3. When and where? 935 B.C., from Jerusalem.
a. Prov. 1-29. To contrast man’s foolishness with God’s wisdom and to instruct believers concerning this wisdom.
b. Psalms 72, 127. The glories of Messiah’s kingdom (72) and the importance of proper foundations (127).
c. Song of Solomon
(1) Historical: Solomon’s love for his bride.
(2) Typical: God’s love for Israel, Christ’s love for the church, and the love that should exist between a man and his wife.
d. Ecclesiastes. The futility of human existence apart from God.
5. To whom? To “my son” (Prov. 1:8, 10, 15, etc.). This was Rehoboam who apparently refused most of the wisdom offered by his famous father – see 1 Kings 12:1-16.
1. Who? Men of Hezekiah.
2. What? Proverbs 25-29.
3. When and where? Date unknown. Probably from Jerusalem.
4. Why? To offer general instructions to Israel.
5. To whom? All of Israel.
1. Who? Agur. The only known fact about Agur is that he was the son of Jakeh (Prov. 30:1).
2. What? Proverbs 30.
3. When and where? Around 935 B.C., from Jerusalem.
4. Why? The eternality of Christ, the wickedness of man, plus lessons from nature.
5. To whom? Israel.
1. Who? Lemuel. Some believe this was another name for Solomon. Others refer the epithet to Hezekiah (Prov. 31:1).
2. What? Proverbs 31
3. When and where? Around 935 B.C., from Jerusalem
4. Why? The vices of wine and the virtuous woman
5. To whom? Rulers and mothers
1. The folly of rejecting wisdom’s call
2. Rewards of wisdom
3. The epitome of wisdom, God’s Son
4. The virtuous woman
1. Solomon: David’s son and successor, Israel’s wisest king, who wrote Proverbs 1:1-22:16
2. Some of Solomon’s wise men: a group who may have written Proverbs 22:17-24:34
3. Some of Hezekiah’s men: a group who may have written or collected Proverbs 25-29
4. Agur: man who wrote Proverbs 30
5. Lemuel and his mother: couple who wrote Proverbs 31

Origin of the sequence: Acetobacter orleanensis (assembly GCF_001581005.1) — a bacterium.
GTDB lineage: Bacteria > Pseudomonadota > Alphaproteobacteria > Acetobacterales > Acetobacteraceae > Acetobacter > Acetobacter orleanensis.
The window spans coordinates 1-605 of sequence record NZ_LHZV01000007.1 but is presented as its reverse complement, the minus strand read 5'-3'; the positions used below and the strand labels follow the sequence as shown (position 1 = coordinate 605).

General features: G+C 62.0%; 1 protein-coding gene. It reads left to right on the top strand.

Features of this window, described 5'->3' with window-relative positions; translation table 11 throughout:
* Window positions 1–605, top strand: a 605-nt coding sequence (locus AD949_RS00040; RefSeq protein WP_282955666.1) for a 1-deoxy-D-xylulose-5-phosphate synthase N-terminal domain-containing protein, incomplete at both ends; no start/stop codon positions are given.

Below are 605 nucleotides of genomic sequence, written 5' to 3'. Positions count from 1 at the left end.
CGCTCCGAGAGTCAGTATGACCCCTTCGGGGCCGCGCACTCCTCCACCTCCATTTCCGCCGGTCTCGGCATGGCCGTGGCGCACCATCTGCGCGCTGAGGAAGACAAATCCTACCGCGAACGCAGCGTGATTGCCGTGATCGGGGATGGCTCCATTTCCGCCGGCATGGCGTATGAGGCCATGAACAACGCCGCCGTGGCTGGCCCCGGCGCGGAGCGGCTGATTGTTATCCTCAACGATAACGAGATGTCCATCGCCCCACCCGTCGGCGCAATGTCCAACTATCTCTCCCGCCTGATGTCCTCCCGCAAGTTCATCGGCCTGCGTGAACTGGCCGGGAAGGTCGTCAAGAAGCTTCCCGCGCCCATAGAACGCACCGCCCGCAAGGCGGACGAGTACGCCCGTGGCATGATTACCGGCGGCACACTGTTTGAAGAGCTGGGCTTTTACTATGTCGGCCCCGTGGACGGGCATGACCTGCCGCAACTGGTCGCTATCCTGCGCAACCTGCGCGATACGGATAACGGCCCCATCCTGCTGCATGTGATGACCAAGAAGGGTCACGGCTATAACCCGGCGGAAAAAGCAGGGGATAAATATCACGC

1. Proverbs may be considered the James of the Old Testament. In essence, it is an extended commentary on Mt. 7:24-27: “Therefore whosoever heareth these sayings of mine, and doeth them, I will liken him unto a wise man, which built his house upon a rock: And the rain descended, and the floods came, and the winds blew, and beat upon that house; and it fell not: for it was founded upon a rock. And every one that heareth these sayings of mine, and doeth them not, shall be likened unto a foolish man, which built his house upon the sand: And the rain descended, and the floods came, and the winds blew, and beat upon that house; and it fell: and great was the fall of it.”
2. The book of Proverbs is like medicine. You cannot live on medicine alone, but few of us go through life without some medicine now and then. At least we take a vitamin. Likewise, a spiritual diet of Proverbs alone would be most unbalanced, but how sick a person might be that didn’t occasionally ingest some of these potions and antidotes for the sake of his mental, spiritual, and even financial well-being. The book of Proverbs is the kind of Biblical fare you should indulge in often, but not in large doses. The “stuff” of Proverbs has already been distilled so that its advice comes to us in highly concentrated form. These sage tidbits have been boiled down, trimmed, honed, polished, and sharpened to where a little goes a long way. (Proverbs. Robert Alden. Baker Book House, p. 9)
3. For a time Jewish scholars questioned the canonicity of Proverbs, partly because of the apparent contradiction of 26:4 and 5, and partly due to the explicitness of anti-adultery passages. (Ibid., p. 13)
4. Proverbs contains a number of words which appear only once in the Bible and it is these words which usually cause problems in translation, especially if the word is integral to the meaning of the text. On the other hand, we are helped by the widely used semitic device of parallelism in Proverbs. When two halves of a verse are parallel (either synonymous or antithetical), we can usually guess the meaning of an unknown word by its counterpart which is known. (Ibid., p. 14)